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Close-up of a flat bicycle tire

How To Prevent Flat Tires on Bike Rides

Nothing can take the wind out of a cyclist’s sails like a flat tire. It can slow you down just enough to derail your plans for a great ride.

In one sense, flats are a part of riding — and every cyclist should be prepared and know how to fix flats quickly. But, at the same time, they’re not common enough to force you to be more proactive. You might go hundreds of rides without one, then get six on one ride, like our friend and veteran cycling coach Darryl MacKenzie once did.

That’s why Coach Darryl urges every cyclist not only to be prepared to fix a flat but to try to avoid them in the first place. Here are a few tips for how to prevent flat tires on bike rides he offers that can help you dramatically reduce your chances of getting a flat when cycling. 

Why Flats Happen When Cycling

To some degree, flat tires are an inevitable part of cycling. Bike tires are built to be tough, but they’re not indestructible. And, if we’re being technical, “flat tire” is a misnomer. It’s your tube that goes flat, and that’s basically just a sturdy balloon filled with air. All it takes is one nail or glass shard to burst that bubble.

Still, that doesn’t mean the tire has nothing to do with it. Your tires protect your tubes, and they can get worn down over time or partially damaged enough to make the tube more vulnerable to sharp objects or sudden bumps in the road. 

Over time, tires get more and more susceptible to damage — and less protective of your tube. The more you ride, the more the tire surface wears down and the quicker your bike tire puncture protection system fades. And the more the surface wears, the more of the tire touches the road, accelerating the process even more. Your average rear tire on a road bike is only made to last around 1,500 miles. Knowing how to prevent flat tires on bike rides gives you peace of mind no matter how old your tires are.

2 Things To Look for To Prevent Flat Tires

Because there’s no way to completely avoid flats, every rider should be ready to pitch in and change a tire so one flat doesn’t ruin a group ride. But you should also get in the habit of examining your tires before every ride — before you take your bike out to your starting point.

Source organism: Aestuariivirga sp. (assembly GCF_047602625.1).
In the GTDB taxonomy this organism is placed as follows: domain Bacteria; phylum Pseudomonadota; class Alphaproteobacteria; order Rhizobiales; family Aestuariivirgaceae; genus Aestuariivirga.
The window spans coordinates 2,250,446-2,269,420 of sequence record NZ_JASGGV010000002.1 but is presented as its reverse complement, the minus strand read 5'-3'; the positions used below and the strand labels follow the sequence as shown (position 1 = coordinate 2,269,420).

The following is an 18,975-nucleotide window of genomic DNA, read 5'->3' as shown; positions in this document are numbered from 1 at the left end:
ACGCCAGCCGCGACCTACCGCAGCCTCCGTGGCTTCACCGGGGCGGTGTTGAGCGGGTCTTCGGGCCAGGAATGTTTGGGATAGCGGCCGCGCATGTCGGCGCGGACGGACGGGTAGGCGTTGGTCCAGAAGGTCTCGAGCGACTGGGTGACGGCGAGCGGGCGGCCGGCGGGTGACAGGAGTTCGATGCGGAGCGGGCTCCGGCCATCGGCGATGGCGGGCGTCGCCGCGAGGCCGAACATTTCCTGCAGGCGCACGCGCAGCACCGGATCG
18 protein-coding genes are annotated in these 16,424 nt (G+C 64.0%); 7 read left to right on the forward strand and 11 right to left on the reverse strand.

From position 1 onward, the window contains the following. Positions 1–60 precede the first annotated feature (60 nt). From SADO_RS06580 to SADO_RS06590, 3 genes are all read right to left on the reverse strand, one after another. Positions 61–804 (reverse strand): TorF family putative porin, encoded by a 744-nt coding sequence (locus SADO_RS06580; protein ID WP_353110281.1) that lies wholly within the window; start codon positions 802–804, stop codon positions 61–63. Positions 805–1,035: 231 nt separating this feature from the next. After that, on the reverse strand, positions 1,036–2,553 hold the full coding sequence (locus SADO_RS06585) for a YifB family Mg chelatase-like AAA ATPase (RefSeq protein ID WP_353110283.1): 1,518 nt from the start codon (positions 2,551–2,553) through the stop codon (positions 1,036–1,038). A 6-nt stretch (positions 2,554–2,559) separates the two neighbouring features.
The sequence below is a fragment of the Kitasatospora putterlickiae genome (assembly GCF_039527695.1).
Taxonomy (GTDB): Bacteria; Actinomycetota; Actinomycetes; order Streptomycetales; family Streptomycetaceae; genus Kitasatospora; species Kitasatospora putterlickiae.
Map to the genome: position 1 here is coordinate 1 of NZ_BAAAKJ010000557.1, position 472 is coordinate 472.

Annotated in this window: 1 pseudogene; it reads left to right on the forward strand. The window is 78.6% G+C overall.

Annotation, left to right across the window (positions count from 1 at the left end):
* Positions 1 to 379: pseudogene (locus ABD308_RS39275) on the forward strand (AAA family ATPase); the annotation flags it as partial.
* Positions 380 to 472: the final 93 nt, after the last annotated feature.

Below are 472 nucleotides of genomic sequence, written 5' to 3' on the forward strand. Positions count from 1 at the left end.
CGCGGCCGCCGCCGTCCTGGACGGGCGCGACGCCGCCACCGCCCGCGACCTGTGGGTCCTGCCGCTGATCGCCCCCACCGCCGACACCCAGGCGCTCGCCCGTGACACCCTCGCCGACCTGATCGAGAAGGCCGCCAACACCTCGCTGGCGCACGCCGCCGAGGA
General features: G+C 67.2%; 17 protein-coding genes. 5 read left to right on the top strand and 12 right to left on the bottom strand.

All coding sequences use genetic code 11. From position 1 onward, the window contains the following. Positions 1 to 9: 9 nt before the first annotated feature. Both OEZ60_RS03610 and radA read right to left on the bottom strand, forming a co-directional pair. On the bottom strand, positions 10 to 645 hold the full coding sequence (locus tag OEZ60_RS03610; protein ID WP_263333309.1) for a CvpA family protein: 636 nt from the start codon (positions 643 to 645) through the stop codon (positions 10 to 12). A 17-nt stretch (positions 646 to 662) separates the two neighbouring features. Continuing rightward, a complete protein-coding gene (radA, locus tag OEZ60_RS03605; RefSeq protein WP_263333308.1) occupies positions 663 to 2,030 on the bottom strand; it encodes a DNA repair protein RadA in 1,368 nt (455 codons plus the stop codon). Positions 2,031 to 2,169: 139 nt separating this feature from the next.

“It’s far better to change a tire in the comfort of your home than in the parking lot miles from home where everybody is waiting to leave,” says Darryl. It’s best to even have a spare bike on hand in case you’re running short on time to change your tire.

When you get in this habit, you can head off many flats before they ever happen —one of the best practices for bike tire flat prevention. As you do your inspection, there are two things you want to look for: nicks and holes.

Nicks in the Tire

These are the most common issue you’ll find when inspecting your bike tires for damage. You may notice small cuts or valleys in the tire surface — probably the result of something you unknowingly hit in the road. Typically, they’re no more than half the width of a small paper clip.

As Darryl puts it, you need to “identify whether this is a terminal problem or something you can live with.” To do this, run your finger over the cut, once in the direction of the cut and once at 90 degrees across it. 

If it’s smooth in both directions, your tire should still be in good shape. However, if you feel any resistance in any direction, it’s probably time for a tire change.

Small Holes From Wear and Tear

Another issue is less common and more the result of long-term wear on your tire. Sometimes this also comes from slamming on your brakes and skidding across the pavement.

What you’re looking for here are small holes — just a few millimeters, not even the size of a BB. You might see the rubber peeling back slightly, and there may be cloth from the inner tire casing exposed. 

If you find one of these, it’s definitely time to change the tire. It’s not safe to ride on, and a flat is much more probable if you do. That flat is most likely to happen at the worst time, when you’re zipping down a hill and putting more strain on your tires.

Another Option: Change Up Your Equipment

These checks aren’t the only thing you can do to try to prevent flats on your rides. You can also  make some strategic changes to your tires:

  • Go tubeless. More cyclists are using these nowadays, especially among mountain bikers. They use a sticky substance that sort of acts as an instant sealant when something penetrates the tire. This substance makes quite a mess if you do end up needing to change a flat, though, and many riders don’t like them for that reason.
  • Get thinner tires. The less tire surface you have rubbing on the road, the less likely you are to puncture it. 
  • Change your tires more often. If you’re having a lot of flats, it may simply be that you’re wearing your tires too thin.
  • Change your tire style. Tires are designed with different purposes — some are made to maximize speed, while others are made to last longer. Many are in between. A few years ago, Darryl changed from race tires to all-weather ones, and he was surprised to find they lasted more than twice as long.

If you’re a serious cyclist who rides a lot, you probably won’t avoid flats forever. But, if you keep these tips in mind, you’ll have to deal with very few of them in your cycling career. Simply knowing how to prevent flat tires on bike rides is a great precautionary measure. Always have a spare tube handy — but make it your goal never to use it.

Look for more insights from Coach Darryl over at his website.

Image by Here and now, unfortunately, ends my journey on Pixabay from Pixabay